with child
Prepositional phrase
  1. (euphemistic) Pregnant.
    • 1623, William Shakespeare, The Winter's Tale, act 3, scene 2:
      I would there were no age between sixteen and three-and-twenty, or that youth would sleep out the rest; for there is nothing in the between but getting wenches with child, wronging the ancientry, stealing, fighting.
    • 1722, Daniel Defoe, Moll Flanders, chapter 20:
      Nothing was more frightful to me than his caresses, and the apprehensions of being with child again by him was ready to throw me into fits.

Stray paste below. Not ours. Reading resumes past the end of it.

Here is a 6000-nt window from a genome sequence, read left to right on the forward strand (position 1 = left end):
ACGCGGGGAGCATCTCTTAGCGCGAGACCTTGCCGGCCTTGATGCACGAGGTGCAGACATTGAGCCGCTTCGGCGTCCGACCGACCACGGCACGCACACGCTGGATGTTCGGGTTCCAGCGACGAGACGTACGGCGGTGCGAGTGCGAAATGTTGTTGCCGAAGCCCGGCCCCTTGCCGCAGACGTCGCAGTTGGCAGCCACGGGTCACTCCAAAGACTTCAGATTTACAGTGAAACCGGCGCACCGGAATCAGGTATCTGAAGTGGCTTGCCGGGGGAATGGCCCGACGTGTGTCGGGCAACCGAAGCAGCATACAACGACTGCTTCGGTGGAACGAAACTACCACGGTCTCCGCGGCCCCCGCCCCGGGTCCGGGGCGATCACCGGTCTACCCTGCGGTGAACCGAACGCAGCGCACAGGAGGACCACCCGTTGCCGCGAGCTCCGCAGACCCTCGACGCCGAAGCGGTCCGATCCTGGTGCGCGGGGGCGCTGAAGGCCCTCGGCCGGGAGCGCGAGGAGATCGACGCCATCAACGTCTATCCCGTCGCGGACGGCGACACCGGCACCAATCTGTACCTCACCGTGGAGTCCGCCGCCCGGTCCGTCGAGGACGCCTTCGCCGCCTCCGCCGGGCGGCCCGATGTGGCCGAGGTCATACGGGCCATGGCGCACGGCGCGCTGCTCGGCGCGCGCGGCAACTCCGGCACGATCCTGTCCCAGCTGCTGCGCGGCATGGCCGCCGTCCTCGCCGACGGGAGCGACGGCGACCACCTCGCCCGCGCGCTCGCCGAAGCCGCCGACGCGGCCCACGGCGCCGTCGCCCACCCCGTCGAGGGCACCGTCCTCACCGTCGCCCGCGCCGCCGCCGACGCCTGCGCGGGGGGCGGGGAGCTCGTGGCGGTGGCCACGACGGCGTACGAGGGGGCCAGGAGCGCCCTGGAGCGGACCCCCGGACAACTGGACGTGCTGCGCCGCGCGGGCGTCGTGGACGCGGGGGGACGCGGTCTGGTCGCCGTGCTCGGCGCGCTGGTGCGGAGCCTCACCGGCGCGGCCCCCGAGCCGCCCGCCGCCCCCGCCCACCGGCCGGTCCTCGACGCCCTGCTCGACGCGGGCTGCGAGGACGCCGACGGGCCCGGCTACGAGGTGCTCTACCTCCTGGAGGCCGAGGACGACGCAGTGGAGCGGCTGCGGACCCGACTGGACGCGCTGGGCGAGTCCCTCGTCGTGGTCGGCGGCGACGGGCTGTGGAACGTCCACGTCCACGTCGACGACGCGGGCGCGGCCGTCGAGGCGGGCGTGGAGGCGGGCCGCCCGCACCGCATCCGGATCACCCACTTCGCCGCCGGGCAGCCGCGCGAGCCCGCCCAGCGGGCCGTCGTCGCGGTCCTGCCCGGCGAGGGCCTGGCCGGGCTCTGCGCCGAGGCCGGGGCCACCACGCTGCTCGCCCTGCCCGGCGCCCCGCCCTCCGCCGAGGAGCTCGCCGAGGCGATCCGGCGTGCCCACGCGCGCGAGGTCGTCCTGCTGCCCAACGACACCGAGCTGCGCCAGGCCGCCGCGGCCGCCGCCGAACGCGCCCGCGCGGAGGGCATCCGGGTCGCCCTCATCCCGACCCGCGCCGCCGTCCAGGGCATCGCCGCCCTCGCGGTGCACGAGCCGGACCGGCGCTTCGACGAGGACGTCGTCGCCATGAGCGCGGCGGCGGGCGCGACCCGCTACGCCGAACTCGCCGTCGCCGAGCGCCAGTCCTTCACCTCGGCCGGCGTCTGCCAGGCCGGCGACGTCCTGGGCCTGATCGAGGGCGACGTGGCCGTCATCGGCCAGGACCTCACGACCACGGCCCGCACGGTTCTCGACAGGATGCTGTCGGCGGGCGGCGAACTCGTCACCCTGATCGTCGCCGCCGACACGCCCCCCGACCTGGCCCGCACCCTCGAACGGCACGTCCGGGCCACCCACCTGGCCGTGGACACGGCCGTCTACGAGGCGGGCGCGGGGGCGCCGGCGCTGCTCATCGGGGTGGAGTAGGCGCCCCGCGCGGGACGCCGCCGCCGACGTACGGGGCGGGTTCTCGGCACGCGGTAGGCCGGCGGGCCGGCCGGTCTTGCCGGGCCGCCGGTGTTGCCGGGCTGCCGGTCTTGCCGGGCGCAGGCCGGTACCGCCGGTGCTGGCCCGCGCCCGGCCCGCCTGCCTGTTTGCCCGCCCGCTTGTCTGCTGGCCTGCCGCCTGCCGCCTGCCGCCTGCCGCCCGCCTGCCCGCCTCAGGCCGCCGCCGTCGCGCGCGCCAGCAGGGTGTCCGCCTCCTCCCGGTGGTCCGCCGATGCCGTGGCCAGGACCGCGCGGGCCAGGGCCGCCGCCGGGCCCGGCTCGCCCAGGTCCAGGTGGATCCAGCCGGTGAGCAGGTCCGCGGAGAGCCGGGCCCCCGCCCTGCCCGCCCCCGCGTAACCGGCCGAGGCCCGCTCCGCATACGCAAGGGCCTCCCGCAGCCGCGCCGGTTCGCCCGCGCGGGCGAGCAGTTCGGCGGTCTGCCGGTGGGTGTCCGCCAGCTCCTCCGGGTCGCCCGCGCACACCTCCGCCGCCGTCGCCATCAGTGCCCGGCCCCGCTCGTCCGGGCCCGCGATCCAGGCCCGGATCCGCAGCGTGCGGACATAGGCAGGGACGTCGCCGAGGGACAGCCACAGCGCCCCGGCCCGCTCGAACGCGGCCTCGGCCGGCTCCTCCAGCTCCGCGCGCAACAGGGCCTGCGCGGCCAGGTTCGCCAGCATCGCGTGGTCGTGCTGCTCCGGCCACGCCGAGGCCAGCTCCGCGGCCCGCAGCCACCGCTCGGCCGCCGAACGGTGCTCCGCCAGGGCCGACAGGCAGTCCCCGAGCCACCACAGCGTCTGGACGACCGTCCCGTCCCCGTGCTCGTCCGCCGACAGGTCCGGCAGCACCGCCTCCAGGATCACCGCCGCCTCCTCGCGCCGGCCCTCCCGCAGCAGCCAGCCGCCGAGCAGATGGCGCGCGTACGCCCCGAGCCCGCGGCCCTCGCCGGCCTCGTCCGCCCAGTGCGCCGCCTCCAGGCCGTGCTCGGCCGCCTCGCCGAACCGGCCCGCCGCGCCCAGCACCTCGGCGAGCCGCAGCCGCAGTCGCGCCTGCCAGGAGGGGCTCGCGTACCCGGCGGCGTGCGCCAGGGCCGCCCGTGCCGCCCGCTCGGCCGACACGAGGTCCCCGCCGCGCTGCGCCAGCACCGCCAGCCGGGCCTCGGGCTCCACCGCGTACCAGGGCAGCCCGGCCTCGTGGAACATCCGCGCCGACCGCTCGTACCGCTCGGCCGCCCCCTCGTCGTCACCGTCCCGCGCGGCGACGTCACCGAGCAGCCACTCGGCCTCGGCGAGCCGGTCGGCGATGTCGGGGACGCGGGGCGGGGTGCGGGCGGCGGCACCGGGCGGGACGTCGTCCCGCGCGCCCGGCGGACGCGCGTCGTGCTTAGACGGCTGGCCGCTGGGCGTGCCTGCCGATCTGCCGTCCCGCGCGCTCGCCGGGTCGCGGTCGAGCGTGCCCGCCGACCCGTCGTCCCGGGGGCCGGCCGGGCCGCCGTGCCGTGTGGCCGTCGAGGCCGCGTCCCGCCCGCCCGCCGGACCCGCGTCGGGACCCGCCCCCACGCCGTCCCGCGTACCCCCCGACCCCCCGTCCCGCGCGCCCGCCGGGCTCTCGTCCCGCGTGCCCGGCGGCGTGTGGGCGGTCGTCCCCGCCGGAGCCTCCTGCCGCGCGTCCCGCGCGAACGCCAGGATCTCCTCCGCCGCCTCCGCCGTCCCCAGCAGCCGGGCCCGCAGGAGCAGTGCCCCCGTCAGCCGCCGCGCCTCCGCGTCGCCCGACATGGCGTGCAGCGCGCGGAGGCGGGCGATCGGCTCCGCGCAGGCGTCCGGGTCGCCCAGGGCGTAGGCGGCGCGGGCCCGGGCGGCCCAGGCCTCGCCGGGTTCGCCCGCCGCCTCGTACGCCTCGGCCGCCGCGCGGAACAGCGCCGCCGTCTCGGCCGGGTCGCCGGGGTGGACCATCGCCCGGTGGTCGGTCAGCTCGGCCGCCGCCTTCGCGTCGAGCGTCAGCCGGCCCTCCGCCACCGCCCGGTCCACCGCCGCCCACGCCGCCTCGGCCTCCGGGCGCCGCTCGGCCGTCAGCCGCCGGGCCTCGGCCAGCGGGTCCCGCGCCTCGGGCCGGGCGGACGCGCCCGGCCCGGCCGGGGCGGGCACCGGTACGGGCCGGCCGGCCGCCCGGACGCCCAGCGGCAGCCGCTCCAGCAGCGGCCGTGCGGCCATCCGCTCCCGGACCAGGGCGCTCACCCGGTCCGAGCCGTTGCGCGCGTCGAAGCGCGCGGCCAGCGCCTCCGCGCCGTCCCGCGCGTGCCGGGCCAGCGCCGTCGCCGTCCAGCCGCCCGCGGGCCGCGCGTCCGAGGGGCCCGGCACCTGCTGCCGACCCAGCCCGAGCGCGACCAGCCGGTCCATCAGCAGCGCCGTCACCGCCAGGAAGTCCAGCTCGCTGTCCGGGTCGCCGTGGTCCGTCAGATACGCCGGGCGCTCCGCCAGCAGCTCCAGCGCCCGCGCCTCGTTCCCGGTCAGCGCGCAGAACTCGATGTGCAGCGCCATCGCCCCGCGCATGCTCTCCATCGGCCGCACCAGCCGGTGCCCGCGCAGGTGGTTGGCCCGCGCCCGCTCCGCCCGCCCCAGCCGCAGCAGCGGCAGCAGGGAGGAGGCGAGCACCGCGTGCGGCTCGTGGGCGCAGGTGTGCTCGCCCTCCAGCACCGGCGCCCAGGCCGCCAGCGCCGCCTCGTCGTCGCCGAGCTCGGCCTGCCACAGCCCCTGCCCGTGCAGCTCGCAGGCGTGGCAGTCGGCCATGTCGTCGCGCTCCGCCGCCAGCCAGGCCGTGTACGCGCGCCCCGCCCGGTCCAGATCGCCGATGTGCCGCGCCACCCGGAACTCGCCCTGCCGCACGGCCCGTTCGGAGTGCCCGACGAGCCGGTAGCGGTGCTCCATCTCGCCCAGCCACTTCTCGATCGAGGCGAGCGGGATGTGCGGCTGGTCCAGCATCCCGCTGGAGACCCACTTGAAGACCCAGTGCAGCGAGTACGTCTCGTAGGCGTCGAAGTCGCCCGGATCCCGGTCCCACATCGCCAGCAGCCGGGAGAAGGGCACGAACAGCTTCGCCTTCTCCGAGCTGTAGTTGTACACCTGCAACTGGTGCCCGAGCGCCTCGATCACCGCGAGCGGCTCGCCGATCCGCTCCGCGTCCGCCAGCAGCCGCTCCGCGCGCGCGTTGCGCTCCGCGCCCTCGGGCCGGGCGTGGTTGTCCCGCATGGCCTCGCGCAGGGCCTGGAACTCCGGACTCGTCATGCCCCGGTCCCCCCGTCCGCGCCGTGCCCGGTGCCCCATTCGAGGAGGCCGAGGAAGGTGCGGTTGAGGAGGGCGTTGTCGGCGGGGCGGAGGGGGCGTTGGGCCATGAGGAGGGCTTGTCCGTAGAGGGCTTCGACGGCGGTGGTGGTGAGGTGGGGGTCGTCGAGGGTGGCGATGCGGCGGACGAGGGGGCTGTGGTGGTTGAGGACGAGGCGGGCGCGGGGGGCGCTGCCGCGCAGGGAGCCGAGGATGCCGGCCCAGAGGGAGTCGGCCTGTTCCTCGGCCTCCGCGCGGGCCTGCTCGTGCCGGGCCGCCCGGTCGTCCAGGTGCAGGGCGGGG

• 1999, Rebecca Hourwich Reyher, Zulu Woman:
      I should have had two children, but I find myself with only one. Yet he spends his time with other women who are already with child.
Translations
  • German: in guter Hoffnung sein, in der Hoffnung sein



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